The Federal Home Loan Bank of New York won approval Thursday for a pilot program that will split the credit and interest rate risk between private-sector mortgage lenders and the government-sponsored entity.

The Home Loan bank will package into pools single-family mortgages bought at market value from member banks and thrifts. For the first seven years members will receive 97% of the principal payments and 48.5% of the interest payments. After seven years the Home Loan bank will take on 97% of the risk as well as collect that much of the cash flow. Member banks and thrifts will collect just 3%, but will only be liable for 3% of any losses.

The pilot, dubbed Community Mortgage Asset, would qualify as an acceptable investment by Home Loan banks under a July 28 proposal by their regulator, the Federal Housing Finance Board. That plan would limit Home Loan banks' investments and curtail purchases of mortgage-backed securities by 2005.

Long before the Finance Board's proposal, Home Loan banks began expanding beyond their traditional advances to member banks and thrifts. The best-known alternative is the Mortgage Partnership Finance, which the Federal Home Loan Bank of Chicago started three years ago. The Chicago Home Loan bank has generated $1.4 billion of loans under the program.

The Chicago pilot was expanded in September 1998 when the Finance Board raised the cap on the program to $9 billion from $750 million. The Chicago Home Loan Bank pays origination and servicing fees to a member bank or thrift for creating the pools, but retains ownership. The member banks and thrifts guarantee that they will cover some losses in pools, but usually no more than 2% of unpaid balance.

George E. Scharpf, president of Amboy National Bank, a $1.4 billion-asset bank in Old Bridge, N.J., said the New York Home Loan Bank's pilot is better.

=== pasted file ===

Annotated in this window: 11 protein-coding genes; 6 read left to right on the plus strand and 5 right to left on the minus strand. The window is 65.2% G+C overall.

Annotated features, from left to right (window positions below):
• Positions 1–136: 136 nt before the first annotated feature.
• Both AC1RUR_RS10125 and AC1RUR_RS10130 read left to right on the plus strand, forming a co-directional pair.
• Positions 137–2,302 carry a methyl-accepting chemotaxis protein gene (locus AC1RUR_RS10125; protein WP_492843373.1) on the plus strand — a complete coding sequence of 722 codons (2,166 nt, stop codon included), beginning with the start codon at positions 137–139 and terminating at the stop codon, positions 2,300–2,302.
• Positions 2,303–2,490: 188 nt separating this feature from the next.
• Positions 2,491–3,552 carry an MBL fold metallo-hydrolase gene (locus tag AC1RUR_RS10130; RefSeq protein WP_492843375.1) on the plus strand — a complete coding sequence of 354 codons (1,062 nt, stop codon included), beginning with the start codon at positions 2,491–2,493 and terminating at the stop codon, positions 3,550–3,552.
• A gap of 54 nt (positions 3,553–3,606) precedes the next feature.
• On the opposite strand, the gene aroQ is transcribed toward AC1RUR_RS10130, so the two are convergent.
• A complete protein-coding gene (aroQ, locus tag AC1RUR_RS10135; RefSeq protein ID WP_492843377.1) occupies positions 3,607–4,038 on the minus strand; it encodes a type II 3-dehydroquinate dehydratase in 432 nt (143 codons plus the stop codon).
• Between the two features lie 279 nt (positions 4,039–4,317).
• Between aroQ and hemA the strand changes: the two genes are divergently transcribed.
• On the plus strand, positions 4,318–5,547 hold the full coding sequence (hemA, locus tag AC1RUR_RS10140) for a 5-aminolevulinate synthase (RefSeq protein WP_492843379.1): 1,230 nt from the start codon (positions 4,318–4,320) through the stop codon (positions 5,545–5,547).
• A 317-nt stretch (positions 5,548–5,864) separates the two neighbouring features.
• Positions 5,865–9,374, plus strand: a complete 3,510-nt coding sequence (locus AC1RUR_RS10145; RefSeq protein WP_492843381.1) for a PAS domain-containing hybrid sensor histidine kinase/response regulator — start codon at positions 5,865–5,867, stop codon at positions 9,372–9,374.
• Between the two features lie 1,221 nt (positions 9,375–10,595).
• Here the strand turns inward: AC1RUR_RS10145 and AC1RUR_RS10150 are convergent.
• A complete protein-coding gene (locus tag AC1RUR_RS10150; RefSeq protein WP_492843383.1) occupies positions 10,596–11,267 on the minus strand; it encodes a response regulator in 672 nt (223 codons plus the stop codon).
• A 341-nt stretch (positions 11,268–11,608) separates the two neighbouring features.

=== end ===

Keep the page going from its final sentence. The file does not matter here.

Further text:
Chicago's program is a "substitute for a Fannie Mae or Freddie Mac transaction - sell the whole loan," he said. But with the New York pilot, "I'm going to get half of the (principal and) interest."

Alfred A. DelliBovi, president of the Federal Home Loan Bank of New York, said the program was designed to satisfy the Finance Board's proposal. The intent, according to agency chairman Bruce A. Morrison, is to get the Home Loan banks focused on their mission of financing affordable housing.

"Aside from serving our customers, it also will meet the regulatory needs that Bruce Morrison is promoting,'' Mr. DelliBovi said. "The biggest challenge of that is finding mission-related assets -- you're not going to find them on the side of the road, you have to create them. This is one example."

He said he expects to see many alternatives proposed that provide a middle ground between traditional advances and selling loans immediately into the secondary market. These alternatives will all help the Home Loan banks meet the proposed regulatory definition of "mission mortgage asset."

Mr. Morrison said returns on direct investments in member bank and thrift mortgages could generate returns comparable to mortgage-backed securities. However, he acknowledged that start-up costs are likely cut into yields in the short run.

Yet, there is some skepticism that alternatives can replace the amount and the return of investments in mortgage-backed securities, which currently is about $60 billion.

"You need the broad mix," said John von Seggern, executive vice president of the Council of Federal Home Loan Banks, which includes 10 of the 12 banks.

Last month the Cincinnati, Indianapolis, and Seattle Home Loan banks proposed another possibility. The three institutions would buy fixed-rate, single-family mortgages from member banks and thrifts and then create an account that would assign part of the credit risk to members. Members would cover additional credit risk carried by the Home Loan banks with mortgage insurance.

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